America's Lost War: Vietnam, 1945-1975

By Charles E. Neu | Go to book overview

CHAPTER EIGHT
From Lam Son 719
to the Paris Peace Accords,
1971–1973

On February 8, 1971, an ARVN armored column left Khe Sanh and moved across the Laotian border on Route 9. Its goal was Tchepone, a village twenty-five miles distant that was surrounded by huge enemy supply depots. As the tanks and armored personnel carriers rumbled along the narrow, twisting, single-track road, other ARVN troops were airlifted to a string of fire-support bases that paralleled the axis of advance. The armored task force and airborne elements would converge and together planned to seize Tchepone and destroy the supply caches surrounding it, depriving the NVA divisions operating in South Vietnam of logistical support. With 17,000 troops committed to this operation, it was the largest and most ambitious ARVN offensive of the war.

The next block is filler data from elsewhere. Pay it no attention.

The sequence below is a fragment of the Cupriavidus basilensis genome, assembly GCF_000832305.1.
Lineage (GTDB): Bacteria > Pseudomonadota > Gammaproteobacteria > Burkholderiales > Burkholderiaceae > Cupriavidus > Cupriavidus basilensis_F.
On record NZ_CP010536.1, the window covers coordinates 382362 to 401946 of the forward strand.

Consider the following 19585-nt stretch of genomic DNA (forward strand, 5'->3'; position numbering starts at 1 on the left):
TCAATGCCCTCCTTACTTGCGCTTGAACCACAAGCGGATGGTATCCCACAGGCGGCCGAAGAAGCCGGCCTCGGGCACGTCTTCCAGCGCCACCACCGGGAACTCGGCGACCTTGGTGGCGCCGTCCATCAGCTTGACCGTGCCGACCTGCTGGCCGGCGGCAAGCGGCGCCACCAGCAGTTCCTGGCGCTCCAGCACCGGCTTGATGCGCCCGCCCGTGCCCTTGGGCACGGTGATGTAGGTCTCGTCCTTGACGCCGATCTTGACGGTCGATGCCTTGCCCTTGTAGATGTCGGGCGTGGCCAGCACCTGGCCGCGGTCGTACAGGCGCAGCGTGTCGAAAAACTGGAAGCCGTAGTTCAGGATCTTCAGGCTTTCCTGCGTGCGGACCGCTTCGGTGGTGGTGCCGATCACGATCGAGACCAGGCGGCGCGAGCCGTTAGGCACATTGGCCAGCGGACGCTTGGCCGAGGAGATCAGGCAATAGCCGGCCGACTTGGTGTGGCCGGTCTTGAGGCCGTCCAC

Lam Son 719

The American military had long wanted to attack into Laos to sever the line of communication between North Vietnam and its forces fighting in the south. After the Cambodian incursion closed the port of Sihanoukville—a major blow to North Vietnam—the Ho Chi Minh

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